Los Ángeles, Estados Unidos, 1937
Over the last four decades, William C. Gordon has worked as an officer in the United States Army, a bar owner, a photographer and lawyer in California. At the age of 69 he left all that behind to embark on a full-time career as a writer. It was his wife, the popular Chilean writer Isabel Allende, who encouraged him to write crime fiction. Having published five novels which have been translated into more than a dozen languages, William C. Gordon is considered by critics to be one of the last authors of the classic detective novel: his works preserve the key features of the genre and revisit the style of the 1960s.
Sixth in a series of noir mysteries featuring newspaper reporter Samuel Hamilton, Unfinished confronts the question, how much hurt can be repaired when betrayal, kidnapping, and violence touch a person's life? The story opens with the kidnapping of a young boy―the third such kidnapping within a short period―only now it's the son of Emma Sheridan, a French émigré, widow of a Vietnam veteran, and someone to whom Samuel owes a huge emotional debt. This time it's personal.
While Samuel engages in his usual relentless job of pursuing the kidnapper, the narrative illuminates the lives and experiences of an exotic cast of characters, Emma Sheridan, whose life has been a series of losses, Emma's eccentric but resourceful son Alain, the wise and compassionateArgentinean therapist Ana Cejas, and then there are the suspects and perpetrators, driven by their own perverse needs.
The body of a well-dressed young man is found in San Francisco's City Hall. Killed by multiple gunshots from an unusual foreign pistol, the mystery is further compounded by the fact that the victim had his fingerprints surgically removed. The search for the murderer leads newspaper reporter Samuel Hamilton through the Mayor's office into a gritty underground world of gunrunners and overseas to Jordan, Israel, and the Mossad, the Israeli intelligence agency.
Fifth in a series of noir mysteries featuring newspaper reporter Samuel Hamilton, The Halls of Power explores corruption at the top of the money chain in San Francisco in the early 1960s. The work teems with eccentric characters: hardboiled cops and immigrant workmen, prosperous businessmen, but especially the albino sage, Mr. Song, who brings a form of vigilante justice when the system stops working for the people of Chinatown.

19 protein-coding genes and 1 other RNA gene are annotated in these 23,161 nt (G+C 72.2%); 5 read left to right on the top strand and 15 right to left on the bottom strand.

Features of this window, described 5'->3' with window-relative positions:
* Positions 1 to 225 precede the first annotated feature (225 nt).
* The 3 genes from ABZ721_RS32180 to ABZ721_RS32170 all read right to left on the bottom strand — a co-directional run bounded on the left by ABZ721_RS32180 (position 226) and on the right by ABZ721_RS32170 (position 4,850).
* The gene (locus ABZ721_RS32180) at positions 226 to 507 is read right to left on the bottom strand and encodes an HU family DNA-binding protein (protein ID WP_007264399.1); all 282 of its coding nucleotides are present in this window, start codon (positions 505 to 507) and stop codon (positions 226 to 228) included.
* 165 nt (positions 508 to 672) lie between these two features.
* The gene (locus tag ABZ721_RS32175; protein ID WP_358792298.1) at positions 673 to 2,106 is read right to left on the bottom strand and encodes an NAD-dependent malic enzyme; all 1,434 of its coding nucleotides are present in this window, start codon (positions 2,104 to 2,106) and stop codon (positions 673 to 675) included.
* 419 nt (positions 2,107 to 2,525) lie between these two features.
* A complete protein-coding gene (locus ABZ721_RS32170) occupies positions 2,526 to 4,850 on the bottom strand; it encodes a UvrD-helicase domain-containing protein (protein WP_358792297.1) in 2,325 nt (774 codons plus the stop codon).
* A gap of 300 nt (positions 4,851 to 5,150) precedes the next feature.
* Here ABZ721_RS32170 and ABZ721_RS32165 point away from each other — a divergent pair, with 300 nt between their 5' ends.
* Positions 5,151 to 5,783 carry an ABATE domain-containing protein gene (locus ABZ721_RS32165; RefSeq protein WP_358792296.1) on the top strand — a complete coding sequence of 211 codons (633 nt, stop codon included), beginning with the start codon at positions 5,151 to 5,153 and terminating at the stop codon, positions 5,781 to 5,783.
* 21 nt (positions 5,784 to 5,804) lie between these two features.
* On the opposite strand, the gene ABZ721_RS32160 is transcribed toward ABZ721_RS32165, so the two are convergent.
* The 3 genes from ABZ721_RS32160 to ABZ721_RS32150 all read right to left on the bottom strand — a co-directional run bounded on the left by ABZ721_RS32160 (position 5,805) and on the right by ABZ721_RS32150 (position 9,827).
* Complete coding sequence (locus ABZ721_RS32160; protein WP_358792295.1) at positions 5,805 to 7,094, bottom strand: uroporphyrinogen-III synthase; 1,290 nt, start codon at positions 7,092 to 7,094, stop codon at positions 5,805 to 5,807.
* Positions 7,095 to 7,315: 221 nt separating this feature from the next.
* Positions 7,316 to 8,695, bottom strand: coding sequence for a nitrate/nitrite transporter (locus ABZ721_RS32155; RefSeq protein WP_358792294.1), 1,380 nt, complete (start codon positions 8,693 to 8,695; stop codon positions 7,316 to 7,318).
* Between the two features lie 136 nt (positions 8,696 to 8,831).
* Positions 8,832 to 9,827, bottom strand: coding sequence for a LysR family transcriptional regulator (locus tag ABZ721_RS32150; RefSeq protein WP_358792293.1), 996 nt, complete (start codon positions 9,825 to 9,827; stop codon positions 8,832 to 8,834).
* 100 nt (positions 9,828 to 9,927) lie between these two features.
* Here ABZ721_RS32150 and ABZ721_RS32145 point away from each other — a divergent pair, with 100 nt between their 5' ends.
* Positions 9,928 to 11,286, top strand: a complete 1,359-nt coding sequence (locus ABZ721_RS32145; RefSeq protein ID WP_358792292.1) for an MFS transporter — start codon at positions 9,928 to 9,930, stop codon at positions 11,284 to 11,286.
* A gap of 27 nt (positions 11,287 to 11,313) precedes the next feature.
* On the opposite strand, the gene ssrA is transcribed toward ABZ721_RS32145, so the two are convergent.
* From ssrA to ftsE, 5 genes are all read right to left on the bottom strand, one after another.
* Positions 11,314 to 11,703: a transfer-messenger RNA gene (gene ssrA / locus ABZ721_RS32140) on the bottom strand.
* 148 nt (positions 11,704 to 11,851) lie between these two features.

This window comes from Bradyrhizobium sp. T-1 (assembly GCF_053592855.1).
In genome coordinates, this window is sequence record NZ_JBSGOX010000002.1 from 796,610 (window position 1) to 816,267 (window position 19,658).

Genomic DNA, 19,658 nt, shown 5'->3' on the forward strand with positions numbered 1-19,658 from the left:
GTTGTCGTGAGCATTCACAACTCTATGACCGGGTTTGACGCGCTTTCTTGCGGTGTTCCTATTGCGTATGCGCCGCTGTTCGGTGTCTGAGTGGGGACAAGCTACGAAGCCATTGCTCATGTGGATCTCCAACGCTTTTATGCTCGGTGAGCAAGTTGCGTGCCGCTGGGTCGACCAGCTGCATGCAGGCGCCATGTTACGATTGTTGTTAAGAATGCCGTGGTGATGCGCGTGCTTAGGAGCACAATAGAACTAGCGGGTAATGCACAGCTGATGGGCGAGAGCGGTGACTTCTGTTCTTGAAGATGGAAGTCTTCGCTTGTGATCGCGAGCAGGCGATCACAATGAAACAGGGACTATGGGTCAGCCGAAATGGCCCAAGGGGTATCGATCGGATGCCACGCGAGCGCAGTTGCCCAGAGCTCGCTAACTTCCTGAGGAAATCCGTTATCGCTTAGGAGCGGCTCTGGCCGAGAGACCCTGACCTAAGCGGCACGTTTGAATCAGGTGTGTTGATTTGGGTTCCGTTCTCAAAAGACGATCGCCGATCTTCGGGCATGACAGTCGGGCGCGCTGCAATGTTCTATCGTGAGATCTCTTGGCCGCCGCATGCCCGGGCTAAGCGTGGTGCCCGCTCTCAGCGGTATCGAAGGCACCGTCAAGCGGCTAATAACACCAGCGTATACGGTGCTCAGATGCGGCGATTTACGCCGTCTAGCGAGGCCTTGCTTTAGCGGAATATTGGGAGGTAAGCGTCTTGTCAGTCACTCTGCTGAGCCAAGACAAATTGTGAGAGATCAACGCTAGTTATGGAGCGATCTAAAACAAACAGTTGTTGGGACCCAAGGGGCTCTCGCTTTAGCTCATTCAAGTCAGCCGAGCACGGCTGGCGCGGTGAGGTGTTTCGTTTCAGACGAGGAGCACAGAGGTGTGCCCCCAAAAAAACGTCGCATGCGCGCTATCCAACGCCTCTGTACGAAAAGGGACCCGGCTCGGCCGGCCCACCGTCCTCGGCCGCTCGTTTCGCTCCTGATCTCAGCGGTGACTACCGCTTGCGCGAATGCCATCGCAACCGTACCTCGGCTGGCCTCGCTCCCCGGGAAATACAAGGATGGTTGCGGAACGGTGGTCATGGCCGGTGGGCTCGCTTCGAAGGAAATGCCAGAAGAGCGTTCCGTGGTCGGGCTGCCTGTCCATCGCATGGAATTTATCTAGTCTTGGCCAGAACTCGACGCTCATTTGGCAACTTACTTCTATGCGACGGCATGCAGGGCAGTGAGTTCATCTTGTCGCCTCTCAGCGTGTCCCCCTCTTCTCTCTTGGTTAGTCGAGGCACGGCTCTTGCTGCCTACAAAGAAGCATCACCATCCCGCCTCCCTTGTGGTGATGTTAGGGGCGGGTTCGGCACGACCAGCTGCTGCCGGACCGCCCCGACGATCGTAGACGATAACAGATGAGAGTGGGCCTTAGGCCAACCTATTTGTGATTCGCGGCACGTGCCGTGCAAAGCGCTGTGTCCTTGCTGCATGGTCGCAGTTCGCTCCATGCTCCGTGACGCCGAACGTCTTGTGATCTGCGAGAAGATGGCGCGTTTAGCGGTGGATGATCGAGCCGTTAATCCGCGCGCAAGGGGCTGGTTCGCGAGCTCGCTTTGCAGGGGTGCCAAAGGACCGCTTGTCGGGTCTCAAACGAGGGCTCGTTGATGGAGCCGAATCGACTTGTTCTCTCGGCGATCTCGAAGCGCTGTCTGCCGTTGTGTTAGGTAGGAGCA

Third in a series featuring newspaper reporter Samuel Hamilton, The Ugly Dwarf explores the underbelly of San Francisco s beatnik and gay communities in the early 1960s. Investigating a grizzly murder, the trail leads Hamilton and his Homicide Department cohorts through a devious assortment of crooked lawyers, union officials, bureaucrats and cops to the dwarf preacher Dusty Schwartz, who, along with his dominatrix associate, preys on the city's Latin community.
On a cold and gloomy morning the mutilated body of Armand Hagopian, a prosperous Armenian businessman is found hanging from the gate of his toxic dump. The implacable finger of the law points to the decedent's illegal Mexican workers, but crime reporter Samuel Hamilton, with the nose of a bloodhound and inexhaustible tenacity decides to investigate the death on his own. Samuel, with the help of Janak Marachak, the atttorney for the accused, uncovers a sordid world of ancient revenge and violence.
A noir mystery set in San Francisco, The Chinese Jars follows Samuel Hamilton, an ad salesman for the local newspaper, as he investigate the suspicious death of a casual acquaintance. The unraveling evidence leads him through a maze of traffickers in Chinese antiquities to Mister Song's Many Chinese Herbs store. Mr. Song is a powerful man in his neighborhood, and his vessels are a safe place for Chinatown residents to deposit money and documents.